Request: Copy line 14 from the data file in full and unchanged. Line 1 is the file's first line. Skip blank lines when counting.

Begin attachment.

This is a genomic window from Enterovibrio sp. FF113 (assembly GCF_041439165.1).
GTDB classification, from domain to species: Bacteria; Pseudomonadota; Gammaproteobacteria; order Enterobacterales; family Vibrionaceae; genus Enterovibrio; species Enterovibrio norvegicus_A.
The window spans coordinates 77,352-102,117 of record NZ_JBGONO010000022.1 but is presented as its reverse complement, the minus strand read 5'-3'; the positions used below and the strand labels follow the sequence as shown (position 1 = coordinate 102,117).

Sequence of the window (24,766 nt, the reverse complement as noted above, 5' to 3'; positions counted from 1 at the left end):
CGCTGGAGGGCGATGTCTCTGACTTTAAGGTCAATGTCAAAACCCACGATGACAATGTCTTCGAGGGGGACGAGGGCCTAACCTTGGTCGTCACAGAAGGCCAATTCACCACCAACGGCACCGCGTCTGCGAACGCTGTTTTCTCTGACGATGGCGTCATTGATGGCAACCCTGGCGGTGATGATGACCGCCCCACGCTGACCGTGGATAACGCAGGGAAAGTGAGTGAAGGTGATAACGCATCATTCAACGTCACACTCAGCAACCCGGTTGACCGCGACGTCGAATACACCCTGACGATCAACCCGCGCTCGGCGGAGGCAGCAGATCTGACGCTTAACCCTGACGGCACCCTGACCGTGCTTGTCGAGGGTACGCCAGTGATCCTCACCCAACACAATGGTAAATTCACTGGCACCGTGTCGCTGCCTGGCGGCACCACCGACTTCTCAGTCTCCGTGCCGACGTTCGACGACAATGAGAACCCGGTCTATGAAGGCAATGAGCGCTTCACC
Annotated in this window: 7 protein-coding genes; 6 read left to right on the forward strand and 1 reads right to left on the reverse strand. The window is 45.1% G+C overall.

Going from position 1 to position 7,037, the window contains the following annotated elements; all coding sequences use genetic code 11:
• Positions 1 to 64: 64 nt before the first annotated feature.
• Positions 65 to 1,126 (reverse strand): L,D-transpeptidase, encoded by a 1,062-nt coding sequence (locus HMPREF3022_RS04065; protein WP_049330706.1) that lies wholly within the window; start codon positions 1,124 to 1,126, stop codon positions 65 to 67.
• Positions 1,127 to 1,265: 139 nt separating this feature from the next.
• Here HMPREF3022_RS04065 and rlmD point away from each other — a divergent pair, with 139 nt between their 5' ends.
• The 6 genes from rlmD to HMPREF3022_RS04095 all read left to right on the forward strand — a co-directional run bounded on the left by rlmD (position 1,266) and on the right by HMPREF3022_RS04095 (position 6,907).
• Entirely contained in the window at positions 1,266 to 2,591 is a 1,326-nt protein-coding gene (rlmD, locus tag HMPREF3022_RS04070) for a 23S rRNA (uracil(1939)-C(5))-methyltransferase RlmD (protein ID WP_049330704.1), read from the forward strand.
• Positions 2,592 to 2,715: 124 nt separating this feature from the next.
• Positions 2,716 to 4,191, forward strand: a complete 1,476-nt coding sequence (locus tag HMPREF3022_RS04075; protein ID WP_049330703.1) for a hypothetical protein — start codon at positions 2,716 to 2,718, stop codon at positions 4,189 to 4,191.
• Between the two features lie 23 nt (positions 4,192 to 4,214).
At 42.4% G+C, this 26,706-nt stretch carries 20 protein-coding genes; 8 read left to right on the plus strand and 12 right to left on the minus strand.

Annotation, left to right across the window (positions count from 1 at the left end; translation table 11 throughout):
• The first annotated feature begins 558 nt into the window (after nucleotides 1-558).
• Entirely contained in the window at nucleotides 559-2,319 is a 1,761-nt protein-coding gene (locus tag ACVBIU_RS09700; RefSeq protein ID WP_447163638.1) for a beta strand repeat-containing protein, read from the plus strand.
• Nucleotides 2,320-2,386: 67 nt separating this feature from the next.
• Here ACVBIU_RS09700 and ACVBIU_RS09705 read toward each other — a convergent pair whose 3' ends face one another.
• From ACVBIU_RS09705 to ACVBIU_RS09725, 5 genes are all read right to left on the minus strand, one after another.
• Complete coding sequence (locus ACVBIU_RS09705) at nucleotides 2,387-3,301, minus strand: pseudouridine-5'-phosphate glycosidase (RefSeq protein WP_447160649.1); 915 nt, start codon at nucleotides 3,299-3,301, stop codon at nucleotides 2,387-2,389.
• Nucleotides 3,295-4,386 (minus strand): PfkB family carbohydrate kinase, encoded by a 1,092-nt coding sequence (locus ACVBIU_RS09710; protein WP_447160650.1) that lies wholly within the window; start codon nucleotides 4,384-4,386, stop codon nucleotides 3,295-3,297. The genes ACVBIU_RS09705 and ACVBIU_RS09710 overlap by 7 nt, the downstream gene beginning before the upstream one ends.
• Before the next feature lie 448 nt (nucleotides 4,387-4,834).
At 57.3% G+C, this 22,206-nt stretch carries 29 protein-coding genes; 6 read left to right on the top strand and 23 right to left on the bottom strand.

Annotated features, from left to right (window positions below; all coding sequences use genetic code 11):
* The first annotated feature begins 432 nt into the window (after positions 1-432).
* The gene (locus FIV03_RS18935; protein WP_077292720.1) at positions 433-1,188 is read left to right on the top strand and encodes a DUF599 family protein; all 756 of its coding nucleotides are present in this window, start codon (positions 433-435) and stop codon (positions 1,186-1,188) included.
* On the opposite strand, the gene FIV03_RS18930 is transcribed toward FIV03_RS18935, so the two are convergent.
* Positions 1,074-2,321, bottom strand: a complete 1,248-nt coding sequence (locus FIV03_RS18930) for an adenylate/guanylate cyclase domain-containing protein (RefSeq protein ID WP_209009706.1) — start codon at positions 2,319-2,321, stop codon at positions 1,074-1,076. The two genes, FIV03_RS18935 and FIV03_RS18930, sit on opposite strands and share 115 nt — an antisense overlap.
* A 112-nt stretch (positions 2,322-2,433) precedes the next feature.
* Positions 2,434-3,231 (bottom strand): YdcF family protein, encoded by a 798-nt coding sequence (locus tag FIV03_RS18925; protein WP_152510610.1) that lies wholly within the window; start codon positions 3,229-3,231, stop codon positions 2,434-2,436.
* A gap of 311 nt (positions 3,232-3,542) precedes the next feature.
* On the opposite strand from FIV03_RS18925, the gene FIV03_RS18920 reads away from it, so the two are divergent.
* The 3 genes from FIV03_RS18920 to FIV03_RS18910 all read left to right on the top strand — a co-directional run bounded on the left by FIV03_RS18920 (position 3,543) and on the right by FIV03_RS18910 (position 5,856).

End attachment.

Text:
• Positions 2,592 to 2,715: 124 nt separating this feature from the next.